This post contains excerpts from our white paper titled, “Accelerating basic research with proteomics.” If you’d like to read the full white paper, please download it here.
You may have heard that there are roughly 20,000 genes in the human genome. One might assume that, since genes encode proteins, there can be no more than 20,000 different proteins in the human proteome. However, this is far from the case. In the process of transcribing the information in a gene and later translating it into a protein, numerous biological pathways can modify the protein. These create diverse versions of the protein known as proteoforms. Some of the ways proteoforms are made include:
All this rearranging and modification explodes the number of possible proteoforms that could theoretically be produced in a human cell from 20,000 to millions (Aebersold et al 2018).
The modifications that make up proteoforms can drive biologically interesting changes to protein function. Indeed, the precise mix of proteoforms in a cell can have great impacts on cell processes, organ function, and total body systems. Thus, knowing more about the proteoforms present in healthy and diseased cells may give scientists great insights into how cells and tissues operate. Unfortunately, most proteomic analysis technologies used today cannot distinguish proteoforms, can only see a small fraction of them, or do not have the resolution to capture multiple protein modifications and their precise composition within a sample.
There are many unknowns when it comes to the world of proteoforms. Scientists have made theoretical predictions about the number of proteoforms that could possibly exist, but it is not at all clear what fraction of these proteoforms are actually made, how they might be distributed across cells, and what functional consequences they have.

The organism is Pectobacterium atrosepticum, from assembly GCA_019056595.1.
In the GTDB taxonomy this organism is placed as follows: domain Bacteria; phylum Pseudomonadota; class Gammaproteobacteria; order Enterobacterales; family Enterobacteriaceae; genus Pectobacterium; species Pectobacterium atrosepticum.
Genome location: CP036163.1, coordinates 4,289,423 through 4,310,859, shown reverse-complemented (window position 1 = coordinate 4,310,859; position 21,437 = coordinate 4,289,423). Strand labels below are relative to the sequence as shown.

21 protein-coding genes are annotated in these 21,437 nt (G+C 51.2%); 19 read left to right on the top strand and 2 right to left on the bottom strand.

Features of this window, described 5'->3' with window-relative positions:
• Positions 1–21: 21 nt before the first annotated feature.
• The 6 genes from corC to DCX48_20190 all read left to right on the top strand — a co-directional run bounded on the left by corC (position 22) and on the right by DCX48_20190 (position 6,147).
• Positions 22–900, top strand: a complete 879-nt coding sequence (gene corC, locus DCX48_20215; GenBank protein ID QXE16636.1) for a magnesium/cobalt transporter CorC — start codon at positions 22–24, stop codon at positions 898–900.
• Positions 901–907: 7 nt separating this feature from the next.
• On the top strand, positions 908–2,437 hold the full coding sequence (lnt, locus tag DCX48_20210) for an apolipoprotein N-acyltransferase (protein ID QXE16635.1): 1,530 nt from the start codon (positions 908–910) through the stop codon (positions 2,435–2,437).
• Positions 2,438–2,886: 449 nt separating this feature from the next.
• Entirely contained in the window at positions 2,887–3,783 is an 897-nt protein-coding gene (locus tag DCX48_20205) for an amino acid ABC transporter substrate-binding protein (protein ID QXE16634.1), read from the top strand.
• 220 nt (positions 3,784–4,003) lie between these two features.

Nonetheless, we do know that some protein modifications are highly consequential. For example, the addition of methyl groups to proteins that scaffold DNA can turn off genes that would otherwise suppress cancer development and similar modifications altering gene expression are associated with various cancer outcomes (Nebbioso et al 2018).
With the ability to identify specific proteoforms at the single-molecule level in cells and tissues, scientists can more confidently associate a given proteoform with a given state of health or disease. Such research may lead to better protein biomarkers that more accurately indicate when a person has a particular disease or the identification of specific proteoforms that may make better targets for novel drugs.
At Nautilus, we’re developing a proteomics platform that is designed to make it easier to identify proteoforms with increased precision.
By getting a more in-depth view of the proteoforms that exist across samples, we’ll take the first step toward understanding how these proteoforms impact health and disease. Once scientists observe differences in proteoform abundance across samples, they can investigate whether those differences are functionally significant. The Nautilus Proteome Analysis Platform aims to bring us a long way toward accomplishing these goals.
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